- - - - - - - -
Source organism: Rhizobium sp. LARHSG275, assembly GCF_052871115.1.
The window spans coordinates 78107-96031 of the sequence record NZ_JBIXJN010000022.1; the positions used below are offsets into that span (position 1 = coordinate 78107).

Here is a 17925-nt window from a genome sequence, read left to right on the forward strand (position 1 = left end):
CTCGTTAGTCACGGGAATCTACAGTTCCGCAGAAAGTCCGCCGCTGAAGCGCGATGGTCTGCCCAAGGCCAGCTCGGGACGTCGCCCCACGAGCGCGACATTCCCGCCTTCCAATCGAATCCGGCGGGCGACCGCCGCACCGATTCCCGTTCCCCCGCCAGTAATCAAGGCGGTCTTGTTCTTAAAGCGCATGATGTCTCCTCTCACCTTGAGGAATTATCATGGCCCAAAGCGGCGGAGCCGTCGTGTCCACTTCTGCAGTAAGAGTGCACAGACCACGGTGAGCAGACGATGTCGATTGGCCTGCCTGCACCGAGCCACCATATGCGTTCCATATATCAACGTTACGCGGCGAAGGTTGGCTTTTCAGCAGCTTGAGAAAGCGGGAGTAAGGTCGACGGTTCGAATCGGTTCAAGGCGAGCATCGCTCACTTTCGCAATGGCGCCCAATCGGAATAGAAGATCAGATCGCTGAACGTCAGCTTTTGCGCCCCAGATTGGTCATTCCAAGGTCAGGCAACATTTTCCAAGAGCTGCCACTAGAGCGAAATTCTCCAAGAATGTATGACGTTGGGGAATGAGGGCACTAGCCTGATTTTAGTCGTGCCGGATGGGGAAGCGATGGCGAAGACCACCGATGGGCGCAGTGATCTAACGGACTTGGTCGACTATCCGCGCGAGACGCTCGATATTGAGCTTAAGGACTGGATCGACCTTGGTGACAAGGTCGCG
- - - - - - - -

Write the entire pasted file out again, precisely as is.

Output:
Source organism: Rhizobium sp. LARHSG275, assembly GCF_052871115.1.
The window spans coordinates 78107-96031 of the sequence record NZ_JBIXJN010000022.1; the positions used below are offsets into that span (position 1 = coordinate 78107).

Here is a 17925-nt window from a genome sequence, read left to right on the forward strand (position 1 = left end):
CTCGTTAGTCACGGGAATCTACAGTTCCGCAGAAAGTCCGCCGCTGAAGCGCGATGGTCTGCCCAAGGCCAGCTCGGGACGTCGCCCCACGAGCGCGACATTCCCGCCTTCCAATCGAATCCGGCGGGCGACCGCCGCACCGATTCCCGTTCCCCCGCCAGTAATCAAGGCGGTCTTGTTCTTAAAGCGCATGATGTCTCCTCTCACCTTGAGGAATTATCATGGCCCAAAGCGGCGGAGCCGTCGTGTCCACTTCTGCAGTAAGAGTGCACAGACCACGGTGAGCAGACGATGTCGATTGGCCTGCCTGCACCGAGCCACCATATGCGTTCCATATATCAACGTTACGCGGCGAAGGTTGGCTTTTCAGCAGCTTGAGAAAGCGGGAGTAAGGTCGACGGTTCGAATCGGTTCAAGGCGAGCATCGCTCACTTTCGCAATGGCGCCCAATCGGAATAGAAGATCAGATCGCTGAACGTCAGCTTTTGCGCCCCAGATTGGTCATTCCAAGGTCAGGCAACATTTTCCAAGAGCTGCCACTAGAGCGAAATTCTCCAAGAATGTATGACGTTGGGGAATGAGGGCACTAGCCTGATTTTAGTCGTGCCGGATGGGGAAGCGATGGCGAAGACCACCGATGGGCGCAGTGATCTAACGGACTTGGTCGACTATCCGCGCGAGACGCTCGATATTGAGCTTAAGGACTGGATCGACCTTGGTGACAAGGTCGCG